Addressing Your Long-Term Goals
Any program worth its salt will also fit your long-term goals. You may want to increase your bench by a certain amount in 12 weeks, or lose a pound of fat per week until you reach your desired body composition – but those are extremely short term goals!
Training is a lifelong endeavor, and building a great physique and significant strength will take years. Sure, you can make great leaps in development in a short amount of time, but you should not have to hop from one program to the next every few months.
So, pick a program – or better yet, a set of training principles – that will keep you moving forward, even as you occasionally shift focus from muscle gain to fat loss. An important step in an advanced Muscle Building Workouts plan.
Fancy exercises can have their place in a routine, especially once you’ve reached an advanced level of development and need different movements to keep progressing.
For any beginner or intermediate lifter, however, the majority of a good program should be basic movements – squats, presses, pulls and their variations with barbell and dumbbells.
Machines and cables can work well, too, but even then, you’re generally better off using machines that simply mimic a barbell exercise in a fixed plane of motion.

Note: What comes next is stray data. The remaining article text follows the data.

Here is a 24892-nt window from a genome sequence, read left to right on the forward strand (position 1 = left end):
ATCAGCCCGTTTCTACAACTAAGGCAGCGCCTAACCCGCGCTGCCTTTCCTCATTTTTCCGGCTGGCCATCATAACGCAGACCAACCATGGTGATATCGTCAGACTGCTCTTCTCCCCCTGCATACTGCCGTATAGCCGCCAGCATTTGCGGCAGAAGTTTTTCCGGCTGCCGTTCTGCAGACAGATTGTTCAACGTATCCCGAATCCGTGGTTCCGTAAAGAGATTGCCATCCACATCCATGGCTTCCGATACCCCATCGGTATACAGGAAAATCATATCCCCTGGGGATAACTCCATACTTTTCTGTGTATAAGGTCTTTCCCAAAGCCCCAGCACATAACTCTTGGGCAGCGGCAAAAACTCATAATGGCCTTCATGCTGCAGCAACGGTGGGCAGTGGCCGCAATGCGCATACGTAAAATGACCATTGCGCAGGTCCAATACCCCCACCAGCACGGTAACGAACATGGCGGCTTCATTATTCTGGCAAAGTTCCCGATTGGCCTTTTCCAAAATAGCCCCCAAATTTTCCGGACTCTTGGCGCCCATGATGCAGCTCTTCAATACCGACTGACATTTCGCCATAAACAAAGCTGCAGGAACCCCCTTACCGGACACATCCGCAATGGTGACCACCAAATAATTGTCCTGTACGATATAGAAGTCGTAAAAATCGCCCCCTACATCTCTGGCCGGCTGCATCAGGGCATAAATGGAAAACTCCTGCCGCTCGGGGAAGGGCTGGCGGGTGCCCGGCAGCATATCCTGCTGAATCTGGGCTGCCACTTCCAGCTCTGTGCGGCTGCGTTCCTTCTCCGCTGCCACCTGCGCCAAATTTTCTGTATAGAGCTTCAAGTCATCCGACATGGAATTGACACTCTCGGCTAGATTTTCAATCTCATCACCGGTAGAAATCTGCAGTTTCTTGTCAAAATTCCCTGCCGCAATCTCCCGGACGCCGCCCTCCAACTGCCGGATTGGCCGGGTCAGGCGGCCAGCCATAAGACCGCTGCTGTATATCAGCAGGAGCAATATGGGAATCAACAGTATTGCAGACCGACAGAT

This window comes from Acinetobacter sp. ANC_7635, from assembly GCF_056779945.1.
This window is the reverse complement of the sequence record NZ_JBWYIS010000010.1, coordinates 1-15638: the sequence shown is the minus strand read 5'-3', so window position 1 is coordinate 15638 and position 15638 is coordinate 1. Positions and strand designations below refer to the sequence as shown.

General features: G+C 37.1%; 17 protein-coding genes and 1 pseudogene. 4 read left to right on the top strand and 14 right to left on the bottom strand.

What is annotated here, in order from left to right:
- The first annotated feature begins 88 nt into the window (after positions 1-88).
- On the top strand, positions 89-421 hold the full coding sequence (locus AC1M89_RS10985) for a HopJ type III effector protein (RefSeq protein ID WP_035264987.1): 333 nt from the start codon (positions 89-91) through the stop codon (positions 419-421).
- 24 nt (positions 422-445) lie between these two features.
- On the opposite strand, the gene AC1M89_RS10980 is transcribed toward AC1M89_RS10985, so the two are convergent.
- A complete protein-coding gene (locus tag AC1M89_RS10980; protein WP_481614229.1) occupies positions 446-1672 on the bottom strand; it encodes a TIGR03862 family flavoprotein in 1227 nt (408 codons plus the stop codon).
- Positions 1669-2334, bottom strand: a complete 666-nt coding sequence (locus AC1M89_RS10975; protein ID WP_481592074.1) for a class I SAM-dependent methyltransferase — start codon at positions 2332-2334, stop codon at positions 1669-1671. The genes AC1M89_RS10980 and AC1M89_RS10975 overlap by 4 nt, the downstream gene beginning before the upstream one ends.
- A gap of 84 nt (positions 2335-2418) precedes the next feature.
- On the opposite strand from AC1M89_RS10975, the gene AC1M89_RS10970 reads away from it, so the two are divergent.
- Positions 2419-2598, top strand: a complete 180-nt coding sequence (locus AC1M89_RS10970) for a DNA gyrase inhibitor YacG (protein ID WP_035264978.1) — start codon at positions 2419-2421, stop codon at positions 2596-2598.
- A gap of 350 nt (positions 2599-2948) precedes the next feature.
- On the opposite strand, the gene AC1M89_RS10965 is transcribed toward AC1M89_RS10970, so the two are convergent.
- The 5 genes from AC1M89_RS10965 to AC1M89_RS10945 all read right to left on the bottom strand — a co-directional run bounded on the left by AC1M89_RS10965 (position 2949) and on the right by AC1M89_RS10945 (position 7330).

If you look at the way most world-class bodybuilders and power lifters train, even they rarely deviate from tried and true exercises.
Here’s one element that far too many muscle mag programs lack – progression! You can do endless sets and reps of every exercise imaginable, but your progress will soon come to a halt if you’re not adding weight to the bar.
And, while this may seem obvious to lifters who haven’t spent too much time on the internet and message boards, the myth still prevails that you don’t need to get stronger to build muscle.
Still, adding weight to the bar isn’t the only way to progress, and you’re not going to be able to go heavier and heavier all the time. Other forms of progression include extra reps, extra sets, extra sessions and even shorter rest periods.
Heavier weights should always be the end goal, but you’ll still be moving in the right direction if you can track tangible progress from one session to the next.